Vector Similarity Metrics

The vector search Metric defines the distance measure between vectors during the vector search. From a mathematical point of view, the K nearest neighbors are those with the smallest distance from the search query vector.

In vector search higher score reflects greater similarity, or smaller distance. Thus, a algebraic conversion from distance to score is required. This relation is given in the Hyperspace Score column.

Metric Distance Measure Hyperspace Score


d(X,Y)=i(xiyi)2d(X, Y) = \sum_{i} (x_i - y_i)^2

11+d\frac{1}{1 + d}


d(X,Y)=ixiyid(X,Y)=-∑_i x _i ⋅y_ i

{11+dif d01dd<0\begin{cases} \frac{1}{1 + d} & \text{if } d \geq 0 \\ 1 - d & \text{d<0} \end{cases}


d(X,Y)=i=1nδ(xi,yi)d(X,Y)= \sum_{i=1}^{n} \delta(x_i, y_i)

11+d\frac{1}{1 + d}

Euclidean Metric (l2)

The L2L2 metric quantifies the similarity as the distance between two points in a Euclidean space. The metric is derived from the Pythagorean theorem and represents the length of the shortest path between the two points:

L2(X,Y)=(ixiyi2)12L^2(X, Y) = \left( \sum_{i} |x_i - y_i|^2 \right)^{\frac{1}{2}}

Note that the L2L^2 metric is a special case of the LpL^p metric -

Lp(X,Y)=(ixiyip)1pL^p(X, Y) = \left( \sum_{i} |x_i - y_i|^p \right)^{\frac{1}{p}}

Hyperspace uses the squared L2L2 metric for calculation efficiency. This does not affect the order of the candidates.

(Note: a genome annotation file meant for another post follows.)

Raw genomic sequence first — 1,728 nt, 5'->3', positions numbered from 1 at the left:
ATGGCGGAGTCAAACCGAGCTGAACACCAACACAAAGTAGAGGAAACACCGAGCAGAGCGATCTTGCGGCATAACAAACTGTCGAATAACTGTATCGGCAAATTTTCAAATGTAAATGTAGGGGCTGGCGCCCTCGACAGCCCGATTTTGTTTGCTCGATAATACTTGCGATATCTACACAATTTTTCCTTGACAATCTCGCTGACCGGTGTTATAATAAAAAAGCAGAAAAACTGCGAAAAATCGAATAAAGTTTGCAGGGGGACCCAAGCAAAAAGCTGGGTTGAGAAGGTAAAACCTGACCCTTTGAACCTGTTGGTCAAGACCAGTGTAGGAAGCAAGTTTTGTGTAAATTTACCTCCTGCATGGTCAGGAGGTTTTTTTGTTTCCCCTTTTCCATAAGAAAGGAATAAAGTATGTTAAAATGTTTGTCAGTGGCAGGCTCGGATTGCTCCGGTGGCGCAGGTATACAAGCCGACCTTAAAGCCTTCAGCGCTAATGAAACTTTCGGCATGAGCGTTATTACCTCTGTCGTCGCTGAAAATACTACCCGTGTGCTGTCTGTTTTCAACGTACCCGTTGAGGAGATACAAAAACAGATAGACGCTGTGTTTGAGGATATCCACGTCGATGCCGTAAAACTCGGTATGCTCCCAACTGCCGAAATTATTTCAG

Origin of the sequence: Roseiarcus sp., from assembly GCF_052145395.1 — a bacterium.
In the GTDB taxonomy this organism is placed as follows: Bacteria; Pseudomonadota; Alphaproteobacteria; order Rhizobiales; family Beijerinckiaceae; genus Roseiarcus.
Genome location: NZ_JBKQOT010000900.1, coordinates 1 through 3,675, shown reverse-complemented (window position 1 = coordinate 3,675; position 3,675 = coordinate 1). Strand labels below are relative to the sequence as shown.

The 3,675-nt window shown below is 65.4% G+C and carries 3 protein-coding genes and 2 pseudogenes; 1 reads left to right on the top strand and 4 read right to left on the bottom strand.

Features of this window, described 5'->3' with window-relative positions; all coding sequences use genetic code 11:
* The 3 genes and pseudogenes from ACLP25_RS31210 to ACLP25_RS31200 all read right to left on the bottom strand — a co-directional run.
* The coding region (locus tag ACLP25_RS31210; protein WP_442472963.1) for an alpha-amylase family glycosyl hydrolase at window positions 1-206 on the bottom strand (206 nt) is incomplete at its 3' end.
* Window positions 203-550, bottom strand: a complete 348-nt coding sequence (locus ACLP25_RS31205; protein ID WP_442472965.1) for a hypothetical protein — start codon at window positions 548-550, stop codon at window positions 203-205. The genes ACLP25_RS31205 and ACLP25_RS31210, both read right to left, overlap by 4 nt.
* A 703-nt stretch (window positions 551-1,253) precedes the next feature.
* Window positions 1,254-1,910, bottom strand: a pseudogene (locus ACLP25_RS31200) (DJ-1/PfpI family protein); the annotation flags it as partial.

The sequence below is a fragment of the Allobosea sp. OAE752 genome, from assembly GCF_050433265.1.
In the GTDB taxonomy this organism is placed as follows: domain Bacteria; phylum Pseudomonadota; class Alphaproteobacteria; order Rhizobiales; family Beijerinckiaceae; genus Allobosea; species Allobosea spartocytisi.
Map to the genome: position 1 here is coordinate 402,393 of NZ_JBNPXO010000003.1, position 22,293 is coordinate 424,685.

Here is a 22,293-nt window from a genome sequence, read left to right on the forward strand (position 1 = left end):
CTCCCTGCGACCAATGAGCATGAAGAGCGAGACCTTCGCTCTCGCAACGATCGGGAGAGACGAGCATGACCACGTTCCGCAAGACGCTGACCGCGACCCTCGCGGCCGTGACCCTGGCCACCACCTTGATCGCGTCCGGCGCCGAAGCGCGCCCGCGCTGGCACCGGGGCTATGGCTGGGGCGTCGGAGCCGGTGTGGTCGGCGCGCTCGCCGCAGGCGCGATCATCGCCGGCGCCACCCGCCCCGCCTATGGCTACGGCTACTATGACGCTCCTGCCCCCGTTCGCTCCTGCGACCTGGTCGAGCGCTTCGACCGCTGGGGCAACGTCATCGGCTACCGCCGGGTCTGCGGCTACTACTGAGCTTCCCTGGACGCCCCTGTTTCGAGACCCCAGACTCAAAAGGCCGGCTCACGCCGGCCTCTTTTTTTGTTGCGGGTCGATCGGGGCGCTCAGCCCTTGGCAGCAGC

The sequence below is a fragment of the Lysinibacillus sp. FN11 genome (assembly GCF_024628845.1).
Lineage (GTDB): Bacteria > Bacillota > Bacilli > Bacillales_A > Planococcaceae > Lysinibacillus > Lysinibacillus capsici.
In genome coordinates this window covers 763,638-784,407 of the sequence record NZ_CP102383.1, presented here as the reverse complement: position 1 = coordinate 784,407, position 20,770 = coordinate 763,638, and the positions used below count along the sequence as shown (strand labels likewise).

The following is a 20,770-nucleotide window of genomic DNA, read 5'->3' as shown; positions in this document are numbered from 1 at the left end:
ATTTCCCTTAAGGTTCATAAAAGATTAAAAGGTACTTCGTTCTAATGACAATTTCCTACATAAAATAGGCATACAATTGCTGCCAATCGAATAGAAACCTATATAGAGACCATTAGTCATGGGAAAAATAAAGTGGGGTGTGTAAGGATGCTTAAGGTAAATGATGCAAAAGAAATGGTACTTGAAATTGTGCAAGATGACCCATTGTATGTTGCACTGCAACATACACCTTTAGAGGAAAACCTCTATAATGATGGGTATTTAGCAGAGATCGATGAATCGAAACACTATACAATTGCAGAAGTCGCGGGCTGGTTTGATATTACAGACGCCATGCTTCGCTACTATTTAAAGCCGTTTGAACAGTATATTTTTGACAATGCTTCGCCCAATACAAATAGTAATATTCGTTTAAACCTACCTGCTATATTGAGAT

Inner Product (ip)

The inner product metric quantifies the similarity between two vectors as -1 times the projection of one vector on the other, which is -1 if the vectors are parallel and 0 if they are perpendicular. The minus sign ensures that minimal distance corresponds to maximum similarity. In a Euclidean vector space, the inner product is:

IP(X,Y)=ixiyiIP(X,Y) =-∑_i x _i ⋅y_ i

Vectors must be normalized before using the IP metric.

Hamming Distance (hamming)

The Hamming distance metric quantifies the similarity between two lists by measuring the number of positions at which the corresponding symbols differ. The metric operates over binary strings, and counts the bits that are different between two binary vectors. The lower the Hamming distance, the more similar the strings are considered to be, and vice versa.

The hamming distance is given by

Hamming(X,Y)=i=1nδ(xi,yi)\text{Hamming}(X, Y) = \sum_{i=1}^{n} \delta(x_i, y_i)

where δ(xi,yi)={1if xi=yi0otherwise \delta(x_i, y_i) =\begin{cases} 1 & \text{if } x_i=y_i\\ 0 & \text{otherwise} \end{cases} is the Kronecker delta. The above formula counts the number of characters that are different between XX and YY .

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